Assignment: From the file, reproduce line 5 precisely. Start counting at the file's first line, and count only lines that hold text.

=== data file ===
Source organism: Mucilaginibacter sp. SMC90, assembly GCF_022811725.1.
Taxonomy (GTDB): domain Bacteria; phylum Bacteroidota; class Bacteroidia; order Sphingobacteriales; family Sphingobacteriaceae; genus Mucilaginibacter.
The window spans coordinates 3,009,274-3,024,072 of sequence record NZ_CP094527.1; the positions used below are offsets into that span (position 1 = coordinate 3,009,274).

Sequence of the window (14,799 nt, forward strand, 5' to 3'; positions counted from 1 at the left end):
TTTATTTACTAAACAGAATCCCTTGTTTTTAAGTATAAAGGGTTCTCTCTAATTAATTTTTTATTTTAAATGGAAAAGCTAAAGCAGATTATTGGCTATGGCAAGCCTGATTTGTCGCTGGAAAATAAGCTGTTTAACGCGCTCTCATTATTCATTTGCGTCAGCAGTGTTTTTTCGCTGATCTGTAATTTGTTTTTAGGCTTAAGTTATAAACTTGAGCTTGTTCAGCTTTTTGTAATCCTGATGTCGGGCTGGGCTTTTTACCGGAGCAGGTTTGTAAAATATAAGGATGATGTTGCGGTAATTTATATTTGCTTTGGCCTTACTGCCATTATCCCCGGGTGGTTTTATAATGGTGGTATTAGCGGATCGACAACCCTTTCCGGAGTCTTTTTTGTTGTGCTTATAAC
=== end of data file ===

TTTATTTACTAAACAGAATCCCTTGTTTTTAAGTATAAAGGGTTCTCTCTAATTAATTTTTTATTTTAAATGGAAAAGCTAAAGCAGATTATTGGCTATGGCAAGCCTGATTTGTCGCTGGAAAATAAGCTGTTTAACGCGCTCTCATTATTCATTTGCGTCAGCAGTGTTTTTTCGCTGATCTGTAATTTGTTTTTAGGCTTAAGTTATAAACTTGAGCTTGTTCAGCTTTTTGTAATCCTGATGTCGGGCTGGGCTTTTTACCGGAGCAGGTTTGTAAAATATAAGGATGATGTTGCGGTAATTTATATTTGCTTTGGCCTTACTGCCATTATCCCCGGGTGGTTTTATAATGGTGGTATTAGCGGATCGACAACCCTTTCCGGAGTCTTTTTTGTTGTGCTTATAAC